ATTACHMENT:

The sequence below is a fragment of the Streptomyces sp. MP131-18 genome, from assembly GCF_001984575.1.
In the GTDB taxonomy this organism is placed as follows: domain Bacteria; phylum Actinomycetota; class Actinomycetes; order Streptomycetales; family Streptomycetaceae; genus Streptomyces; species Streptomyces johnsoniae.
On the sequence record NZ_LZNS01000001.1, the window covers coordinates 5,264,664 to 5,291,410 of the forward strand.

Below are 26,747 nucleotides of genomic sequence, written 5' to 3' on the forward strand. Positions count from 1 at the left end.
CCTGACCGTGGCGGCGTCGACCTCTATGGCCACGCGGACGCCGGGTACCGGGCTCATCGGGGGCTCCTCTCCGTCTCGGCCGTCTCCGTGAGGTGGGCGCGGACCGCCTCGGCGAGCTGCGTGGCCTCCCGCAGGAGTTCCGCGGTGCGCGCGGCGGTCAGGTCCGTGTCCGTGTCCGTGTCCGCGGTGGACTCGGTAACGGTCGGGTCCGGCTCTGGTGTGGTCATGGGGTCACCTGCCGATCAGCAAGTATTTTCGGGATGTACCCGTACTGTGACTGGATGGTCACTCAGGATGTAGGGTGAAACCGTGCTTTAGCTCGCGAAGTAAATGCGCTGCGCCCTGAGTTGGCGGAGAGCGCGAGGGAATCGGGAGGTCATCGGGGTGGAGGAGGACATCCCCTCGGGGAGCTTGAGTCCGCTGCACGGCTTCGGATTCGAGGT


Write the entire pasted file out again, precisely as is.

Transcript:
The sequence below is a fragment of the Streptomyces sp. MP131-18 genome, from assembly GCF_001984575.1.
In the GTDB taxonomy this organism is placed as follows: domain Bacteria; phylum Actinomycetota; class Actinomycetes; order Streptomycetales; family Streptomycetaceae; genus Streptomyces; species Streptomyces johnsoniae.
On the sequence record NZ_LZNS01000001.1, the window covers coordinates 5,264,664 to 5,291,410 of the forward strand.

Below are 26,747 nucleotides of genomic sequence, written 5' to 3' on the forward strand. Positions count from 1 at the left end.
CCTGACCGTGGCGGCGTCGACCTCTATGGCCACGCGGACGCCGGGTACCGGGCTCATCGGGGGCTCCTCTCCGTCTCGGCCGTCTCCGTGAGGTGGGCGCGGACCGCCTCGGCGAGCTGCGTGGCCTCCCGCAGGAGTTCCGCGGTGCGCGCGGCGGTCAGGTCCGTGTCCGTGTCCGTGTCCGCGGTGGACTCGGTAACGGTCGGGTCCGGCTCTGGTGTGGTCATGGGGTCACCTGCCGATCAGCAAGTATTTTCGGGATGTACCCGTACTGTGACTGGATGGTCACTCAGGATGTAGGGTGAAACCGTGCTTTAGCTCGCGAAGTAAATGCGCTGCGCCCTGAGTTGGCGGAGAGCGCGAGGGAATCGGGAGGTCATCGGGGTGGAGGAGGACATCCCCTCGGGGAGCTTGAGTCCGCTGCACGGCTTCGGATTCGAGGT